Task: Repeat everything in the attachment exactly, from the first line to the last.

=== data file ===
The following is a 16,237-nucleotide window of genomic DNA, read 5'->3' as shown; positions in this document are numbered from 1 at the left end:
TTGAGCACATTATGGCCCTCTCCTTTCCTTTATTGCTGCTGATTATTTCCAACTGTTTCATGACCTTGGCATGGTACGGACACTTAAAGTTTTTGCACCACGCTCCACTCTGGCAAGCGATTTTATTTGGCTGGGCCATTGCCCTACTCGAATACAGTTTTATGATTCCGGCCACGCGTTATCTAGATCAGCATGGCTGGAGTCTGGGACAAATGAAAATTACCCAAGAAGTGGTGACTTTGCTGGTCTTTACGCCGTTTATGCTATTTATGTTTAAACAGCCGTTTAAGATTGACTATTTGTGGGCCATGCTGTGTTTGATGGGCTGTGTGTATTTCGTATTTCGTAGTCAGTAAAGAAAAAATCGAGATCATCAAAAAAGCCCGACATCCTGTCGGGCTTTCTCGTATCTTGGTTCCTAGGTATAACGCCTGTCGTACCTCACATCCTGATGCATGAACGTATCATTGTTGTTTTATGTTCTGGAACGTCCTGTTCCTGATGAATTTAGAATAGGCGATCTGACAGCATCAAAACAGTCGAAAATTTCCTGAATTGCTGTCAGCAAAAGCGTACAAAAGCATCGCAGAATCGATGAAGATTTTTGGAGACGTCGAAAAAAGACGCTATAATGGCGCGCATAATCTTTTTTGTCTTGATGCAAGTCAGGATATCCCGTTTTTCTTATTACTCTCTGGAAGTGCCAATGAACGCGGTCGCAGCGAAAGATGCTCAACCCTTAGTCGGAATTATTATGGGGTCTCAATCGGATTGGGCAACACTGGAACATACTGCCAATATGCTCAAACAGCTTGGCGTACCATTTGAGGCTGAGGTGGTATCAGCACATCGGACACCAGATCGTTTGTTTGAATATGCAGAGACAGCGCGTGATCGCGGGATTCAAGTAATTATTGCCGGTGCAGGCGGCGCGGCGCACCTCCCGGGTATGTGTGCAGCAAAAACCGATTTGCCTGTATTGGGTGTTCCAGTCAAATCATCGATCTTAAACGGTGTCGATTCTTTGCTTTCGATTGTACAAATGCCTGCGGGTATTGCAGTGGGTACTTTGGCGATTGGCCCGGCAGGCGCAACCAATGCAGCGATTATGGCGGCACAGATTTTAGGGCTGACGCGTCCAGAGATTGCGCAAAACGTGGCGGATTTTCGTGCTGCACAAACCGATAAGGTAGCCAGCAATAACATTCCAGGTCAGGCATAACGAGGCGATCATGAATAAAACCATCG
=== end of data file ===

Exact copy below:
The following is a 16,237-nucleotide window of genomic DNA, read 5'->3' as shown; positions in this document are numbered from 1 at the left end:
TTGAGCACATTATGGCCCTCTCCTTTCCTTTATTGCTGCTGATTATTTCCAACTGTTTCATGACCTTGGCATGGTACGGACACTTAAAGTTTTTGCACCACGCTCCACTCTGGCAAGCGATTTTATTTGGCTGGGCCATTGCCCTACTCGAATACAGTTTTATGATTCCGGCCACGCGTTATCTAGATCAGCATGGCTGGAGTCTGGGACAAATGAAAATTACCCAAGAAGTGGTGACTTTGCTGGTCTTTACGCCGTTTATGCTATTTATGTTTAAACAGCCGTTTAAGATTGACTATTTGTGGGCCATGCTGTGTTTGATGGGCTGTGTGTATTTCGTATTTCGTAGTCAGTAAAGAAAAAATCGAGATCATCAAAAAAGCCCGACATCCTGTCGGGCTTTCTCGTATCTTGGTTCCTAGGTATAACGCCTGTCGTACCTCACATCCTGATGCATGAACGTATCATTGTTGTTTTATGTTCTGGAACGTCCTGTTCCTGATGAATTTAGAATAGGCGATCTGACAGCATCAAAACAGTCGAAAATTTCCTGAATTGCTGTCAGCAAAAGCGTACAAAAGCATCGCAGAATCGATGAAGATTTTTGGAGACGTCGAAAAAAGACGCTATAATGGCGCGCATAATCTTTTTTGTCTTGATGCAAGTCAGGATATCCCGTTTTTCTTATTACTCTCTGGAAGTGCCAATGAACGCGGTCGCAGCGAAAGATGCTCAACCCTTAGTCGGAATTATTATGGGGTCTCAATCGGATTGGGCAACACTGGAACATACTGCCAATATGCTCAAACAGCTTGGCGTACCATTTGAGGCTGAGGTGGTATCAGCACATCGGACACCAGATCGTTTGTTTGAATATGCAGAGACAGCGCGTGATCGCGGGATTCAAGTAATTATTGCCGGTGCAGGCGGCGCGGCGCACCTCCCGGGTATGTGTGCAGCAAAAACCGATTTGCCTGTATTGGGTGTTCCAGTCAAATCATCGATCTTAAACGGTGTCGATTCTTTGCTTTCGATTGTACAAATGCCTGCGGGTATTGCAGTGGGTACTTTGGCGATTGGCCCGGCAGGCGCAACCAATGCAGCGATTATGGCGGCACAGATTTTAGGGCTGACGCGTCCAGAGATTGCGCAAAACGTGGCGGATTTTCGTGCTGCACAAACCGATAAGGTAGCCAGCAATAACATTCCAGGTCAGGCATAACGAGGCGATCATGAATAAAACCATCG